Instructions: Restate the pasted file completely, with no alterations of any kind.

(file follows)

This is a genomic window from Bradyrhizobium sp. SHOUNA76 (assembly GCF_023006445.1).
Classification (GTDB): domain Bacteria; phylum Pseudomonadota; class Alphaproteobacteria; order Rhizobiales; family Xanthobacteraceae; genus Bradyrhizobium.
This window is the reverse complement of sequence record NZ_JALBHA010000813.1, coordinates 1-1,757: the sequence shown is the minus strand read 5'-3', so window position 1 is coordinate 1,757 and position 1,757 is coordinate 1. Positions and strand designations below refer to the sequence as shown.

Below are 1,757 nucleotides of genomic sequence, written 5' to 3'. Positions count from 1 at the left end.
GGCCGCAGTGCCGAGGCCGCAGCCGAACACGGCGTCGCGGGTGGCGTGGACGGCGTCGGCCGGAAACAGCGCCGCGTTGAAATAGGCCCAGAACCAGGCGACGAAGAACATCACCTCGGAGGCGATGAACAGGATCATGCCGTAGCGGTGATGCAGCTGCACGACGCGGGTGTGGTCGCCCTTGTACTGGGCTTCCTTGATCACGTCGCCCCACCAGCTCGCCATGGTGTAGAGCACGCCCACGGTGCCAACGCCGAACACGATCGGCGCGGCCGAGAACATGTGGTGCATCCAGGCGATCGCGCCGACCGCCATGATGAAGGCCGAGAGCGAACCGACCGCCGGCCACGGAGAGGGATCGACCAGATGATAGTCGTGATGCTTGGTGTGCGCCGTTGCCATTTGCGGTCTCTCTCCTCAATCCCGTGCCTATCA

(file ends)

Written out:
This is a genomic window from Bradyrhizobium sp. SHOUNA76 (assembly GCF_023006445.1).
Classification (GTDB): domain Bacteria; phylum Pseudomonadota; class Alphaproteobacteria; order Rhizobiales; family Xanthobacteraceae; genus Bradyrhizobium.
This window is the reverse complement of sequence record NZ_JALBHA010000813.1, coordinates 1-1,757: the sequence shown is the minus strand read 5'-3', so window position 1 is coordinate 1,757 and position 1,757 is coordinate 1. Positions and strand designations below refer to the sequence as shown.

Below are 1,757 nucleotides of genomic sequence, written 5' to 3'. Positions count from 1 at the left end.
GGCCGCAGTGCCGAGGCCGCAGCCGAACACGGCGTCGCGGGTGGCGTGGACGGCGTCGGCCGGAAACAGCGCCGCGTTGAAATAGGCCCAGAACCAGGCGACGAAGAACATCACCTCGGAGGCGATGAACAGGATCATGCCGTAGCGGTGATGCAGCTGCACGACGCGGGTGTGGTCGCCCTTGTACTGGGCTTCCTTGATCACGTCGCCCCACCAGCTCGCCATGGTGTAGAGCACGCCCACGGTGCCAACGCCGAACACGATCGGCGCGGCCGAGAACATGTGGTGCATCCAGGCGATCGCGCCGACCGCCATGATGAAGGCCGAGAGCGAACCGACCGCCGGCCACGGAGAGGGATCGACCAGATGATAGTCGTGATGCTTGGTGTGCGCCGTTGCCATTTGCGGTCTCTCTCCTCAATCCCGTGCCTATCA